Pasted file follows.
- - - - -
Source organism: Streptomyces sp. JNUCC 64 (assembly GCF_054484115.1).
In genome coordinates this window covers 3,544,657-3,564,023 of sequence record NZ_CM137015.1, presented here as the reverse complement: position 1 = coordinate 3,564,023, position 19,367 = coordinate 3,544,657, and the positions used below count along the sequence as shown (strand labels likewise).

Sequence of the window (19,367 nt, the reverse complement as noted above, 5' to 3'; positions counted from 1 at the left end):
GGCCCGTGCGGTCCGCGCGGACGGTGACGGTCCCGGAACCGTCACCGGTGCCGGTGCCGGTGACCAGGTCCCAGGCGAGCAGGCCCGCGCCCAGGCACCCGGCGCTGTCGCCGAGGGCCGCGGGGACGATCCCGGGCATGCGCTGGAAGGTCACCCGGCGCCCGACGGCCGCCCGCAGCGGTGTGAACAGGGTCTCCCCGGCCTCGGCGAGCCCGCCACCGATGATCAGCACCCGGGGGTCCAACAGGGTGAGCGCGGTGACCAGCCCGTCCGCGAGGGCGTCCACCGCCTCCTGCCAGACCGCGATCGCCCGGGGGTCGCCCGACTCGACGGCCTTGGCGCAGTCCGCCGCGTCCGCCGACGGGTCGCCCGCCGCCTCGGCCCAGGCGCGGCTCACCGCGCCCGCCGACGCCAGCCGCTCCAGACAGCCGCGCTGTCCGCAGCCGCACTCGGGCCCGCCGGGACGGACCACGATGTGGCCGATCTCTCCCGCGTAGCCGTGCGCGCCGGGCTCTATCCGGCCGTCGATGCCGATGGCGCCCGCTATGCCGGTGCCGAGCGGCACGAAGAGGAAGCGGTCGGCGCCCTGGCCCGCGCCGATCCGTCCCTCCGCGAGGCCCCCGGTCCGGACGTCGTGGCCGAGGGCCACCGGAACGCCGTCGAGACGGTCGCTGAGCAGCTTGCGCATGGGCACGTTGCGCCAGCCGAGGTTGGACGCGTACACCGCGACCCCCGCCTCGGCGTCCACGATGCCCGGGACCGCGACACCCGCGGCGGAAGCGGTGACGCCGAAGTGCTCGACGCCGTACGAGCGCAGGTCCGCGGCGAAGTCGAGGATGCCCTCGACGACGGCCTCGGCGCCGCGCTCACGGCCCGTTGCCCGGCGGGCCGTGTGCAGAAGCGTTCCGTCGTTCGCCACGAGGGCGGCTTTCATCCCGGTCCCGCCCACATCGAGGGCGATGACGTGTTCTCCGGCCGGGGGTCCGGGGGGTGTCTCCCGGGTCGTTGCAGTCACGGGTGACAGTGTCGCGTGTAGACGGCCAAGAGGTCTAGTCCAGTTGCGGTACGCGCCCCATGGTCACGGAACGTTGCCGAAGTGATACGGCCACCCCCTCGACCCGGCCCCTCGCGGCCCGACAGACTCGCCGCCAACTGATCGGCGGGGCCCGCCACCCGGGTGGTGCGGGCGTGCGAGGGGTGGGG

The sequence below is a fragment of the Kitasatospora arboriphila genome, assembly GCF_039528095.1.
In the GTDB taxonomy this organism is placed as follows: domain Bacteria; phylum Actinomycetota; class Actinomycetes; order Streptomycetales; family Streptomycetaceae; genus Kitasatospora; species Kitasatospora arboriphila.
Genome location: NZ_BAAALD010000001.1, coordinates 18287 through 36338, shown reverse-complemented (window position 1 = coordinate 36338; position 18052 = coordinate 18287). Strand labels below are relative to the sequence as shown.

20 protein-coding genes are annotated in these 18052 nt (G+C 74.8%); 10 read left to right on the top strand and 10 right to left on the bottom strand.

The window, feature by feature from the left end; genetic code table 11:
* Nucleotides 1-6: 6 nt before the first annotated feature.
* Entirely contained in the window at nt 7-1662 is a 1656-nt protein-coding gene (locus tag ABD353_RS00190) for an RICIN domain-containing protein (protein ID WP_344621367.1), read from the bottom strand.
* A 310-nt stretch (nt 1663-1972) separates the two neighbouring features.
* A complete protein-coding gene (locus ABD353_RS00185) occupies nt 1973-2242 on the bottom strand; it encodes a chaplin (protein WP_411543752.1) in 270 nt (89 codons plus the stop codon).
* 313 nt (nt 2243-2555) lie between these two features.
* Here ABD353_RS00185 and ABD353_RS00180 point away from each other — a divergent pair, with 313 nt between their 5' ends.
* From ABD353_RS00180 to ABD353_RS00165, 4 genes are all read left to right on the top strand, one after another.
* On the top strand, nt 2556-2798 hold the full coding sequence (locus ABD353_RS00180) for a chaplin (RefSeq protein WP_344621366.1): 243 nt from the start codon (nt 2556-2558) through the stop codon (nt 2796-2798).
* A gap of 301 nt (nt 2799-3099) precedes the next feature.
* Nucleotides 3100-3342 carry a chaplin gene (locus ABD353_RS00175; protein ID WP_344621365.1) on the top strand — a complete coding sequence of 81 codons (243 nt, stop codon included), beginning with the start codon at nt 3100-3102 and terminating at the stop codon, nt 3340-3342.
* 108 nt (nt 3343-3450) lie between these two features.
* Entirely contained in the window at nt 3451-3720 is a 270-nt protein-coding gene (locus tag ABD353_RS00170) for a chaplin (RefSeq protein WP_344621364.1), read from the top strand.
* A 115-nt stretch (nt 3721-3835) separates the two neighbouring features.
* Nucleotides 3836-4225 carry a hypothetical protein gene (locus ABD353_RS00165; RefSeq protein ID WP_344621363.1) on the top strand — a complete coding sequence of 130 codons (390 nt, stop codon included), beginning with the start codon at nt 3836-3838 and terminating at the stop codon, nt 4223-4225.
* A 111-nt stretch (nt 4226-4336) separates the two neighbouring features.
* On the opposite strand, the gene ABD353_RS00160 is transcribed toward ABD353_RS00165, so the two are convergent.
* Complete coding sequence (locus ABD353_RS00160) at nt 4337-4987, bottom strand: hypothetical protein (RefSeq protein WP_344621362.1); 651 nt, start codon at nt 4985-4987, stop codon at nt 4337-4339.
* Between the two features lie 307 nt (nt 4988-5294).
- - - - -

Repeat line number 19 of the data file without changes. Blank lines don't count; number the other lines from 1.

* Nucleotides 3100-3342 carry a chaplin gene (locus ABD353_RS00175; protein ID WP_344621365.1) on the top strand — a complete coding sequence of 81 codons (243 nt, stop codon included), beginning with the start codon at nt 3100-3102 and terminating at the stop codon, nt 3340-3342.